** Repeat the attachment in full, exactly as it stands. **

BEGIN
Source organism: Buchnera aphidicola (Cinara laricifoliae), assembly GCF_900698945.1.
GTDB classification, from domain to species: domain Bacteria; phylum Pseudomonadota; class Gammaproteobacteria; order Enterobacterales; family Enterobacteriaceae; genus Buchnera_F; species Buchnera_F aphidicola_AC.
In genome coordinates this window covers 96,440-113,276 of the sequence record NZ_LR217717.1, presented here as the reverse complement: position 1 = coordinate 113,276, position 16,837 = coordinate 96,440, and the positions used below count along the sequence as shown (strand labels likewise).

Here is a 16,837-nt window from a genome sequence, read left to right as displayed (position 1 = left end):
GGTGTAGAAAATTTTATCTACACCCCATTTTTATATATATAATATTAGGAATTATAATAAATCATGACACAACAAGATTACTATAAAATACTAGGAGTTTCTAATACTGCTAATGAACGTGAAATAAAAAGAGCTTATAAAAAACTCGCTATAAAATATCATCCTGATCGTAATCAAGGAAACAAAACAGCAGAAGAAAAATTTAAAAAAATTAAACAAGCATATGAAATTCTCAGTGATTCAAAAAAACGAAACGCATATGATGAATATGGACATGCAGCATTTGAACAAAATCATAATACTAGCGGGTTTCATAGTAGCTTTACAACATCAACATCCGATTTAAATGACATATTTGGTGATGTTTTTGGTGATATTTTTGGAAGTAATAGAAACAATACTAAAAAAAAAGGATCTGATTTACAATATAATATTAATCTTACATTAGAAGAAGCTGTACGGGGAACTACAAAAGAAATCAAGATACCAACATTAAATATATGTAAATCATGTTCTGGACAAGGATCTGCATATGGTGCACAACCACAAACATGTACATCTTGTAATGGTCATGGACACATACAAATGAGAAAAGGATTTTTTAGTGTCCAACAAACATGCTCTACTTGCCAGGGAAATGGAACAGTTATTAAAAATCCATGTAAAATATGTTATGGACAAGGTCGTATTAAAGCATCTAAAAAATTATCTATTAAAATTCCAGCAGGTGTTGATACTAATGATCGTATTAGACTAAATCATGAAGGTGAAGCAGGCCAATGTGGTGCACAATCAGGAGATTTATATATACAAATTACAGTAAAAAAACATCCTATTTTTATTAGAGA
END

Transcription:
Source organism: Buchnera aphidicola (Cinara laricifoliae), assembly GCF_900698945.1.
GTDB classification, from domain to species: domain Bacteria; phylum Pseudomonadota; class Gammaproteobacteria; order Enterobacterales; family Enterobacteriaceae; genus Buchnera_F; species Buchnera_F aphidicola_AC.
In genome coordinates this window covers 96,440-113,276 of the sequence record NZ_LR217717.1, presented here as the reverse complement: position 1 = coordinate 113,276, position 16,837 = coordinate 96,440, and the positions used below count along the sequence as shown (strand labels likewise).

Here is a 16,837-nt window from a genome sequence, read left to right as displayed (position 1 = left end):
GGTGTAGAAAATTTTATCTACACCCCATTTTTATATATATAATATTAGGAATTATAATAAATCATGACACAACAAGATTACTATAAAATACTAGGAGTTTCTAATACTGCTAATGAACGTGAAATAAAAAGAGCTTATAAAAAACTCGCTATAAAATATCATCCTGATCGTAATCAAGGAAACAAAACAGCAGAAGAAAAATTTAAAAAAATTAAACAAGCATATGAAATTCTCAGTGATTCAAAAAAACGAAACGCATATGATGAATATGGACATGCAGCATTTGAACAAAATCATAATACTAGCGGGTTTCATAGTAGCTTTACAACATCAACATCCGATTTAAATGACATATTTGGTGATGTTTTTGGTGATATTTTTGGAAGTAATAGAAACAATACTAAAAAAAAAGGATCTGATTTACAATATAATATTAATCTTACATTAGAAGAAGCTGTACGGGGAACTACAAAAGAAATCAAGATACCAACATTAAATATATGTAAATCATGTTCTGGACAAGGATCTGCATATGGTGCACAACCACAAACATGTACATCTTGTAATGGTCATGGACACATACAAATGAGAAAAGGATTTTTTAGTGTCCAACAAACATGCTCTACTTGCCAGGGAAATGGAACAGTTATTAAAAATCCATGTAAAATATGTTATGGACAAGGTCGTATTAAAGCATCTAAAAAATTATCTATTAAAATTCCAGCAGGTGTTGATACTAATGATCGTATTAGACTAAATCATGAAGGTGAAGCAGGCCAATGTGGTGCACAATCAGGAGATTTATATATACAAATTACAGTAAAAAAACATCCTATTTTTATTAGAGA